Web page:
The Supreme Court also has stepped in to protect drug manufacturers. In the case of PLIVA v. Mensing, a case AFJ profiled in Unequal Justice, the Court insulated makers of generic drugs from liability when their products do terrible harm to individuals.
Tragically, in 2013, a few months after her ninth surgery, Camille Baruch (pictured above), who is featured in this portion of the documentary, died. The cause of death is not yet known, but her mother notes that Camille’s immune system was compromised by the drugs she had to take as a result of the illnesses described in the video. Ms. Baruch was 19. The Food and Drug Administration has proposed new rules that would go a long way toward undoing the damage done by the Supreme Court majority in Pliva v. Mensing. We’ve joined several other consumer and patients’ rights groups in support of these rules.
When millions of people are cheated out of relatively small amounts per person, each can’t go through a cumbersome legal process to get her or his money back. Similarly, when thousands of people face racial or sex discrimination by a big corporation, it’s extremely difficult to fight the company one-by-one. The only hope for justice – and the only real deterrent to fraud – is a class action, which allows individuals to band together to bring their common claims against big corporations. But corporate special interests have been waging war against class actions.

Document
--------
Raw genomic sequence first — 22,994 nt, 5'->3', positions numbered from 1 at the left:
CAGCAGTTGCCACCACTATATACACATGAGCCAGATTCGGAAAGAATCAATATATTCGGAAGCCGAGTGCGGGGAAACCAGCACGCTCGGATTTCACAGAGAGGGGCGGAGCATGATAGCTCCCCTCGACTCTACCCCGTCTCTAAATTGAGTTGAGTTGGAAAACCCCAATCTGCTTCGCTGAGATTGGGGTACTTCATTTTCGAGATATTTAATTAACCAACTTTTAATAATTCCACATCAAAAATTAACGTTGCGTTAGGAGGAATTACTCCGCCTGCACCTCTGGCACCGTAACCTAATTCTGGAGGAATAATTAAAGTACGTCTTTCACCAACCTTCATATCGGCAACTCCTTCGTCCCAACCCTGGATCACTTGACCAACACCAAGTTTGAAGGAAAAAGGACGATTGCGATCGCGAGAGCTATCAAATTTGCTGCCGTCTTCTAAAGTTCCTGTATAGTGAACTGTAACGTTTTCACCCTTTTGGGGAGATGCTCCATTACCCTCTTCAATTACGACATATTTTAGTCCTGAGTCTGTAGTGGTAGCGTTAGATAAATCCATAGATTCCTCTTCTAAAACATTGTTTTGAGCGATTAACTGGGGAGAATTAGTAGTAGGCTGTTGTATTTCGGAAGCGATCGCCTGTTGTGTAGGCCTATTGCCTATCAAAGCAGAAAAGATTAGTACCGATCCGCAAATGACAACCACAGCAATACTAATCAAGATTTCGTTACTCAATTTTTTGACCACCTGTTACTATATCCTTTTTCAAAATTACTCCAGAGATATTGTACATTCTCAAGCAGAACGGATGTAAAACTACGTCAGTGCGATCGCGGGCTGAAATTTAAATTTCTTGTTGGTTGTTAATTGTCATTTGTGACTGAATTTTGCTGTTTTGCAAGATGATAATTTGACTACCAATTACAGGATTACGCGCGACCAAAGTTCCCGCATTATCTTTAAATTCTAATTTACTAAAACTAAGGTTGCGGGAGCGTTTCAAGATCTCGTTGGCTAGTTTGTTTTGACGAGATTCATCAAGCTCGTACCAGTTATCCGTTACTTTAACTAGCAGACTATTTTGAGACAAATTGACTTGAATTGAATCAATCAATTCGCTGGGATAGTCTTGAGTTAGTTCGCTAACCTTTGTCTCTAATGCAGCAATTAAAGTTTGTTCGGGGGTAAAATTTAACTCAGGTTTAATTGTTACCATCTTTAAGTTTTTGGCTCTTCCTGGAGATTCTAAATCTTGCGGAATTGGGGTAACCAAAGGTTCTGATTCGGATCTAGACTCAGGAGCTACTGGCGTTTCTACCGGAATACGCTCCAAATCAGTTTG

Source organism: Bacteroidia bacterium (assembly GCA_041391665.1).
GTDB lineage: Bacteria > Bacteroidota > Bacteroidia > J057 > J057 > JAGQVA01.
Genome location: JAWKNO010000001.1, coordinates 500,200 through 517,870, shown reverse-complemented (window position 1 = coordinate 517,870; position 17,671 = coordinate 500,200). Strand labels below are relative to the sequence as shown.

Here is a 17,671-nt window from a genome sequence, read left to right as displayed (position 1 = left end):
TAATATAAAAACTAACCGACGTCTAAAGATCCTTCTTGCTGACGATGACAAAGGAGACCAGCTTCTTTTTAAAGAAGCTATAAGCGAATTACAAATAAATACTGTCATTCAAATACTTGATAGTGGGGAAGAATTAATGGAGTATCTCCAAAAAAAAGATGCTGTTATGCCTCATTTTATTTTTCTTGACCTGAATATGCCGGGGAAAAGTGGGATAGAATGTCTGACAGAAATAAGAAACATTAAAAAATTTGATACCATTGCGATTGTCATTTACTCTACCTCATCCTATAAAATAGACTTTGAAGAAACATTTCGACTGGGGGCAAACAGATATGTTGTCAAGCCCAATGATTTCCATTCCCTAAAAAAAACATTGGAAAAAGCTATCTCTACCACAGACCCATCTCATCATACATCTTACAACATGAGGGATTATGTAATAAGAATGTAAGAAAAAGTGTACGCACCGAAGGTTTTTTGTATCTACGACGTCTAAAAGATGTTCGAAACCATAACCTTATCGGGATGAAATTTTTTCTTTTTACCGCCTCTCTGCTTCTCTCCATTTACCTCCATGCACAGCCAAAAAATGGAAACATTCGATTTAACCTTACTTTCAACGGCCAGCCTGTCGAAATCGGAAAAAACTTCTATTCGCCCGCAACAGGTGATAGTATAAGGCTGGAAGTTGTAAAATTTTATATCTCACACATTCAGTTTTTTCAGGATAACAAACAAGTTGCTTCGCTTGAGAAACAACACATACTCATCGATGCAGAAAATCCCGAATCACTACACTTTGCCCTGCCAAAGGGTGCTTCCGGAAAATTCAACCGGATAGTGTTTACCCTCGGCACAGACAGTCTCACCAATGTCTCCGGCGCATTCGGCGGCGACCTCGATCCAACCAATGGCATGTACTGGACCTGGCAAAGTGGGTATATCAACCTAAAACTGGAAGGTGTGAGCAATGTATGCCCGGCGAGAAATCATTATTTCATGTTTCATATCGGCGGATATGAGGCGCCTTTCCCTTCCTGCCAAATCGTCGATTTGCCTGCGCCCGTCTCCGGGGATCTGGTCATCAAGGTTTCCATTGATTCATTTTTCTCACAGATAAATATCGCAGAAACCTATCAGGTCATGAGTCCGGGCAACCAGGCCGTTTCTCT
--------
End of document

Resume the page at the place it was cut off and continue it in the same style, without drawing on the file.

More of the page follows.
The Supreme Court has imposed new restrictions on the right of employees facing discrimination to band together. In Wal-Mart v. Dukes, a case discussed in AFJ’s documentary Unequal Justice, the Supreme Court majority prevented more than a million women from banding together to pursue their case against the discriminatory pay and promotion practices of Walmart management. Next term, in Spokeo, Inc. v. Robins, the Court is poised to raise even more barriers to class actions by restricting consumers’ ability to sue companies when they violate the law.
In Congress, federal legislation passed by a Republican majority and signed by President George W. Bush forced some class actions traditionally handled by state courts into federal court, where big business thought it would get a friendlier reception. Because of the shortage of federal judges – another result of Republican obstruction – pushing these cases into federal court also promotes delay. New legislation, the Fairness in Class Action Litigation Act, would go a step further and effectively eviscerate consumer, employment, and civil rights class actions by requiring each plaintiff to have an identical harm done to them.
Federal Rules of Civil Procedure
The issue may be obscure but proposed changes to the “rulebook” for civil lawsuits brought in federal court would make it even harder for Americans to stand up for their rights in court. Normally, changes to the rules are made after careful deliberation by a group of federal judges who make up the Judicial Conference of the United States, but increasingly Republican lawmakers have attempted to bypass the regular rulemaking process to impose onerous procedural rules on plaintiffs.